NYC to pay $4.1 million to Akai Gurley's family in police shooting settlement

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New York City will pay more than $4 million to settle a wrongful death lawsuit filed by the family of an unarmed black man killed by a New York Police Department officer in 2014, the New York Daily News reported Monday.

The family of 28-year-old Akai Gurley will receive payments from the city, the city's public housing authority and Peter Liang, the now-former officer convicted of involuntary manslaughter in Gurley's death, according to a lawyer for the family. The city will pay the bulk of the settlement.

Kimberly Ballinger and her daughter, Akaila, are pictured with the family's lawyer and civil rights leader the Rev. Al Sharpton..  Craig Ruttle/AP

Kimberly Ballinger, Gurley's domestic partner and the mother of their 4-year-old daughter, Akaila, told the Daily News the money would be put into a trust fund. Akaila cannot touch the money without court approval until she turns 18.

"I'm glad it's all done," Ballinger said. "I'm pleased with the outcome."

The settlement with Gurley's family is at least the third city-approved agreement over a police-involved death in two years. In July 2015, the city agreed to a $5.9 million settlement over a claim brought by the family of Eric Garner, who died after a 2014 fatal encounter with police in Staten Island, New York.

In January 2015, the city agree to a $3.9 million settlement in a wrongful death lawsuit brought by the family of Ramarley Graham, who died after a 2012 police shooting inside of his Bronx, New York, home.

Former NYPD officer Peter Liang, center, sits in court for sentencing on his conviction for involuntary manslaughter in April.  Jesse Ward/AP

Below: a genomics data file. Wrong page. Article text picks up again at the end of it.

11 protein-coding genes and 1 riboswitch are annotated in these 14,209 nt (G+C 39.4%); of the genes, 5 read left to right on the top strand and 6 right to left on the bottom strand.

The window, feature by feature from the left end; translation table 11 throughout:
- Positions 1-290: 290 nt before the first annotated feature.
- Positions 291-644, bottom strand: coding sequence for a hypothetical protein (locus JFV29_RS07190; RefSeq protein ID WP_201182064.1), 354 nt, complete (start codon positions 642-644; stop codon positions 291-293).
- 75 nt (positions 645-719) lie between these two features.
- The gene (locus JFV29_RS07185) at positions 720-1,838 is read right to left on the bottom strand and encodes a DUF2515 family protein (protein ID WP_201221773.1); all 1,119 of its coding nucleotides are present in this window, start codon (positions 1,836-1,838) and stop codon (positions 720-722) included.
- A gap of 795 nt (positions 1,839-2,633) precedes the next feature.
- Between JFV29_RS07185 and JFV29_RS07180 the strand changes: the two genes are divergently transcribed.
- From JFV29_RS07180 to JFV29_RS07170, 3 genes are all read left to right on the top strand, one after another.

Negotiation of the settlement took two months, according to media reports. It comes five months after Liang, 29, was found guilty of involuntary manslaughter of Gurley. The NYPD fired Liang after his conviction, for which he was sentenced to five years of probation and 800 hours of community service.

On Nov. 20, 2014, Gurley was fatally struck by Liang's bullet that ricocheted off the walls of a darkened stairwell in a Brooklyn public housing building, according to the New York Times. Liang, a rookie on the force, reportedly texted a police union rep while Gurley lay dying in the stairwell. Although Liang and police officials described the shooting as accidental, the case helped spark nationwide protests over a string of police-involved deaths of African-Americans.

Family members of Akai Gurley hold a press conference.  Richard Drew/AP

Since Gurley's death, city officials have pledged to revise officers' use-of-force training, among other reforms. On Aug. 2, Mayor Bill de Blasio announcement the replacement for NYPD Commissioner Bill Bratton, who resigned.

"We hope the new incoming Police Commissioner James O'Neill will use this case as an example to review practices and procedures that are ongoing in the [police] academy..." Scott Rynecki, Ballinger's attorney, told the Daily News.